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Is this possible to make with a vintage bass wood?

Discussion in 'Basses [BG]' started by rubo, Apr 28, 2004.


  1. rubo

    rubo

    Aug 25, 2003
    Since many praise the sound of a vintage bass specially 1960s Fenders, there must be something in a 40 year old bass wood that a new one can't produce. I was wondering if any one tried buying a 30 - 40 year old Bass then sending it to a Luther for a complete modification - meaning the Luther will try to make it as close as possible to his own model, but only using the wood from that Bass. For example what if we give Rob Elrick 1964 Fender Jazz Bass and ask him to make it very close to his NJS, specially to get that nice neck. I know it wont; be 35" scale, but jsut to get the feel of his neck on a vintage bass woudl be killer playing instrument.

    Another questing I have, is there a retailer who sells vintage woods, for example they stock it for 30 - 40 years only then sell it?

    Cheers
     
  2. Thornton Davis

    Thornton Davis Supporting Member

    Dec 11, 1999
    Toronto
    I have a piece of 140 year old maple. It's about 12' long, 24" wide and 1" thick. It came from a barn that was torn down last year to make way for a new subdivision.

    I'm planning on making a bass body out of it. I'll cut the board into lengths of 40", take the two best pieces and glue them together. Then i'll cut the body shape and go from there.

    I figure I can buy a new Fender style neck for it, or buy a old used one from a P or J bass that's been destroyed.

    Should be a hell of a bass if all works out.

    Cheers,

    TD
     
  3. rubo

    rubo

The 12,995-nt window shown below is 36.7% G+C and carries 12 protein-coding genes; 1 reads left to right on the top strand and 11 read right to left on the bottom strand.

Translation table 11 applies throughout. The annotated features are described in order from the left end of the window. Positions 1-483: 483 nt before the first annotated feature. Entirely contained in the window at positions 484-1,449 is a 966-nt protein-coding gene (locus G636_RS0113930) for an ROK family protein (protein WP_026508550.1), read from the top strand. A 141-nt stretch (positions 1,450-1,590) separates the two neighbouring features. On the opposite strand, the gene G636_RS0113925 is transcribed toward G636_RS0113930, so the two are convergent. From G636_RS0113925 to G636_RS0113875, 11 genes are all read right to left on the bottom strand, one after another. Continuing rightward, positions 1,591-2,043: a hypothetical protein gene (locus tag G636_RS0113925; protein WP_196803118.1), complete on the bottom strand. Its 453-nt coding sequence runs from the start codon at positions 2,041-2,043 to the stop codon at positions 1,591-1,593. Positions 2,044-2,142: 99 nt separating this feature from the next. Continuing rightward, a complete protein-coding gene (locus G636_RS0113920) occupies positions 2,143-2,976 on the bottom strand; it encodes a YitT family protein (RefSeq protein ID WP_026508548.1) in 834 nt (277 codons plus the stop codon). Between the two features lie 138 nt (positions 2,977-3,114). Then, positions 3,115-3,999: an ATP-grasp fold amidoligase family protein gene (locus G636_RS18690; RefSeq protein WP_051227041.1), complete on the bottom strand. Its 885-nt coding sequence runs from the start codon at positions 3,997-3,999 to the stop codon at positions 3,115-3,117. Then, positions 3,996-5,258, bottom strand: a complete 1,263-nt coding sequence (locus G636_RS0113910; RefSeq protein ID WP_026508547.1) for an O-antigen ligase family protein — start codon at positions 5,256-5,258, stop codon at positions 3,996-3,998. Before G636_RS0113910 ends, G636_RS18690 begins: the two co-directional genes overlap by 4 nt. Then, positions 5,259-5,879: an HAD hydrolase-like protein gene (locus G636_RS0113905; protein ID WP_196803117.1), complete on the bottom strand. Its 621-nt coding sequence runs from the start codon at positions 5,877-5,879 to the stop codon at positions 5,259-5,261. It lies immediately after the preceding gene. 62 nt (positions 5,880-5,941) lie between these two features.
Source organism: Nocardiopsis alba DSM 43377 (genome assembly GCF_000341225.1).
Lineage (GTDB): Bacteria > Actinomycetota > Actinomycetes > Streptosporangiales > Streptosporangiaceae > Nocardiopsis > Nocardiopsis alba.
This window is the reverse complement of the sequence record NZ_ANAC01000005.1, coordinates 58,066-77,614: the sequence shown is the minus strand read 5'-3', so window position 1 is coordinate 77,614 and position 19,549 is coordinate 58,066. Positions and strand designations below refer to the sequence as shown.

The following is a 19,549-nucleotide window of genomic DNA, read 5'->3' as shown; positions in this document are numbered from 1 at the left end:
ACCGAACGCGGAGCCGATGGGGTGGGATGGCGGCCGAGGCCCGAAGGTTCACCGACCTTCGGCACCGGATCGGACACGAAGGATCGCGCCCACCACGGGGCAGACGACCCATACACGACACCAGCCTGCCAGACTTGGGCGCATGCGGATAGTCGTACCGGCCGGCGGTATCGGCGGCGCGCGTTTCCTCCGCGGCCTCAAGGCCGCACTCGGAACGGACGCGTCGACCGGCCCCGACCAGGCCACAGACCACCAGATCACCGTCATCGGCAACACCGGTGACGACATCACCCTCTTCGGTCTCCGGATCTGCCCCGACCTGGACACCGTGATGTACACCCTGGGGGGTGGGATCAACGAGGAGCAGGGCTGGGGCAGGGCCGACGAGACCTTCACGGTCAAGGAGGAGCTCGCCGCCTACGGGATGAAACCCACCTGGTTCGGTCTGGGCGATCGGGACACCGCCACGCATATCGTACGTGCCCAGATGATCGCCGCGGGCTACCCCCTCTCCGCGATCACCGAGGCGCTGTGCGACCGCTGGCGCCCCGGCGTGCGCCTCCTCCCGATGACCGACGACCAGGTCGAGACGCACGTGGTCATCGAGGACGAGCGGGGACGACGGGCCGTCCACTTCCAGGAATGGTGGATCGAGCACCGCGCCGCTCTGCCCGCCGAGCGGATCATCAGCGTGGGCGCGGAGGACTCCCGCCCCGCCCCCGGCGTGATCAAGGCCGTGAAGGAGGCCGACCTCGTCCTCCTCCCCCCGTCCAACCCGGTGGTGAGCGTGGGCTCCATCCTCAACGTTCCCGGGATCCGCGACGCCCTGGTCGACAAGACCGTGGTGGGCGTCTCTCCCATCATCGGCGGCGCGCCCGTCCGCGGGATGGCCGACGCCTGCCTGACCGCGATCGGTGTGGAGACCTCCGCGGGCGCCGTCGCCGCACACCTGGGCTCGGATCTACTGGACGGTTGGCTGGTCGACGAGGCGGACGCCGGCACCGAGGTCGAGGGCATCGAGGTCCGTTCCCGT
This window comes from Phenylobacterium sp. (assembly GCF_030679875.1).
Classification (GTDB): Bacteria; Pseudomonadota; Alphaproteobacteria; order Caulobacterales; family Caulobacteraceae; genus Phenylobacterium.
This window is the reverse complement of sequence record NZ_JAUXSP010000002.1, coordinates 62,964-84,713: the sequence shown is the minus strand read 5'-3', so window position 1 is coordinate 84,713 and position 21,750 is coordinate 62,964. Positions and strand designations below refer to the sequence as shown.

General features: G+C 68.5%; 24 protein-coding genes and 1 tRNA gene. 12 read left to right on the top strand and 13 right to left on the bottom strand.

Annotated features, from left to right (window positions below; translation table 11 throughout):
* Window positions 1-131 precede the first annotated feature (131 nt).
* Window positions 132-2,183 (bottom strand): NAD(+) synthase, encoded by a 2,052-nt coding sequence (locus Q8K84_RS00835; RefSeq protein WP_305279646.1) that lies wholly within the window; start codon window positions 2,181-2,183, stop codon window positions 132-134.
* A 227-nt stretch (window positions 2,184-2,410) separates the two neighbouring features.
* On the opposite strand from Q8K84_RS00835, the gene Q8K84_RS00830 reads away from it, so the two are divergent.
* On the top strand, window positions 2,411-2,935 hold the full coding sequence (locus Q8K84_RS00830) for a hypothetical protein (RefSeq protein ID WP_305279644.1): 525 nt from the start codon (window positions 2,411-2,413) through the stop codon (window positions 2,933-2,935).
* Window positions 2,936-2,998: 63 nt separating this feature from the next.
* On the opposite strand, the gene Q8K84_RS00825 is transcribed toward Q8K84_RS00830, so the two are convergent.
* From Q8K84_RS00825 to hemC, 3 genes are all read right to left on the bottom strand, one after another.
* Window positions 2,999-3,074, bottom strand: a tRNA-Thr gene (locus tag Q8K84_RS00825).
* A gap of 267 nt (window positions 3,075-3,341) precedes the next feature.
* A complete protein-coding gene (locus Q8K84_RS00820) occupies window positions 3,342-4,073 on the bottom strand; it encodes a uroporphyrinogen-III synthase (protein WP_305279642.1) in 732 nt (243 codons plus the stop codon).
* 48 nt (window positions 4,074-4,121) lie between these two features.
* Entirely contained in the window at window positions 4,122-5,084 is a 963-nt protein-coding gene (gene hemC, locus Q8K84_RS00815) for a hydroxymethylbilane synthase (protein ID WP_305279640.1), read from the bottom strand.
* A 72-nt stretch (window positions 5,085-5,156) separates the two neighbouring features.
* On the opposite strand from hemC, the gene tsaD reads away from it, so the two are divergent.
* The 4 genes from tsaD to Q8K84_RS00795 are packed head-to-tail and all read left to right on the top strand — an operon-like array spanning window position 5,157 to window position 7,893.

Aug 25, 2003
    Yeah, but is it dry?
     
  4. Thornton Davis

    Thornton Davis Supporting Member

    Dec 11, 1999
    Toronto
    It's perfect. My biggest concern is it being to dry. It was never exposed to external weather, being located inside the barn.

    I've left it outdoors (sheltered in my garage) this past winter.

    Cheres,

    TD
     
  5. AMJBASS

    AMJBASS Supporting Member

    Jan 8, 2002
    Ontario, Canada
    It is bordering on sin to destroy a vintage Fender Jazz or Precision. You can easily find old seasoned wood to build a body out of. In fact many instruments are made out of well seasoned wood. Especially acoustic instruments.
     
  6. Mel Monihan

    Mel Monihan

    Mar 30, 2004
    Try some of the canadian companies , I understand they are using some 200 year old woods to make some of their acoustic guitars.I did see a special on the discovery chanel the other day that suggested that Stratavarius was very lucky that the woods he used in his instruments were obtained from a region that had undergone a 40 year cold spell causing the trees to grow slower, with tighter growth rings and this is in part the reason his instruments sounded so good.This is another reason to look to canada, where it is much colder.My Two cents on the wood, but I think the sound is more in the pickups on a bass than the wood.Try different basses in different price ranges and let your ears do the talking.I have both a '64 and a '68 presision bass, and I think the "vintage thing" is a perception rather than anything concrete.The necks do wear in nicely, but they made good basses and junk then ,just as they do now.It's all in your ears and hands, forget the names, forget the prices, forget where they were made.Let your ears do the walking.
     
  7. rubo

    rubo

    Aug 25, 2003
    Mel, I'm in Toronto, so wood wise we have plenty, just have to find someone who stocks old stuff. This was jsut a curiosity question, rather then pursuit. I own an Elrick NJS-4 and recently played a 1968 P-Bass, now playability, construction and feel Elrick smokes that Fender (and this P-Bass was a good one with straight neck), but Fender sounded so good it sang, to my taste of course. then again Elrick has Barts in it, so who knows how will it sound once I put some Van Zandt single coils in it.

    Oh yeah does anyone know if Warmoth allows you to send them your own wood and they cut it for it to your specs?